Imagine, if you can, that business becomes painfully slow. Sales, traffic, even service, is down anywhere from a little bit to 'oh-my-gosh-how-can-we-survive?' slow. Then try really hard to imagine some gift-from-above program from an unannounced source drives a bunch of customers to your store for a few weeks. Then…the program ends abruptly. At the same time, consider that you expected the program to end at any time so you are not completely surprised by the news that the masked crusader and his money left town.
What will you do the next business day? How prepared you are, how well you communicate with prospects and customers alike, how creative you are and where you know your business comes from will dictate if Tuesday is satisfactorily busy or if it is just like another day before all the loads of Monopoly money arrived.
Most people we've heard from consider C.A.R.S. a blessing with all of the traffic and sales it generated, as well as a genuine pain in the butt. Of course! If you had the program to do for yourself, would you have done it any differently? You absolutely would have. So why are you going to be twiddling your thumbs come Tuesday? What program you run is up to YOU, every day.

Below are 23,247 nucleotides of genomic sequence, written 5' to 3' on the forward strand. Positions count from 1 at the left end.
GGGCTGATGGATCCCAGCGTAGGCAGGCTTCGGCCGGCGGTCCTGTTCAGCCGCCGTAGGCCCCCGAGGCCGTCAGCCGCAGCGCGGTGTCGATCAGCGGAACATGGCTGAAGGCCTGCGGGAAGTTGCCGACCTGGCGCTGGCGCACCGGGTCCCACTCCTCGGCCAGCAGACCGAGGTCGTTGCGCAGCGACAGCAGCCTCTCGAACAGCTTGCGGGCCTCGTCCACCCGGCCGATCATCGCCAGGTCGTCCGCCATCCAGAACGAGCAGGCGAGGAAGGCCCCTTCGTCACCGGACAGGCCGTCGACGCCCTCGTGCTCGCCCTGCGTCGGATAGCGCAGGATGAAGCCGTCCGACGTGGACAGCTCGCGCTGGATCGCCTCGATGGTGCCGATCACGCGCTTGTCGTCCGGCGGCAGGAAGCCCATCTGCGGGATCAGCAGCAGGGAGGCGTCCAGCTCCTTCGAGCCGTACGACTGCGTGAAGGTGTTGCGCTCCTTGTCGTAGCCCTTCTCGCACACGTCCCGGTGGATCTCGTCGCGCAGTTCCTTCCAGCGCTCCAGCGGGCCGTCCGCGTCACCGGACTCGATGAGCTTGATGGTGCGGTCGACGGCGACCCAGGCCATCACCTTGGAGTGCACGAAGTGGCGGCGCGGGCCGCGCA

Now, that's not to say that you're going to be able to come up with $4,500 of "it'll get here someday" funds on nearly half of the deals you do next week or any other day. However, it's entirely up to you how to drive people off of their scared little (and big) duffs and into your business.
It's not up to the factory, it's not up to the million-dollar advertisements, it's not up to the region or your 20-group and gosh-forbid it's definitely not up to the government. Don't you want them out of your business…not in it? What happens in your business, positive or negative, is up to you, your brand, your staff, your effort and your planning.
So when the here today-gone tomorrow spigot of funds is finally turned off by someone making a lot more than you with nicer benefits than you have and a pension you can't even dream about, get back into the habit of making your business happen. Less business? Get a bigger piece of a smaller pie!
Can't figure out how to make it work? Ask someone for help or at least tell the receptionist that you're not "away from your desk all day" and that you'll start taking meetings again. Business doesn't happen from thin air, it takes a lot of work and some good consistency. And sometimes it takes outside ideas folks, as painful as that might sound to some 20-year plus veterans.
Besides, whether you call it natural selection, survival of the fittest or one of a myriad of other expressions that refer to 'business better then usual', it is always best when you're the master of your domain rather than waiting for the next shot in the arm.
Best practices: Professional Insight, Powerful Results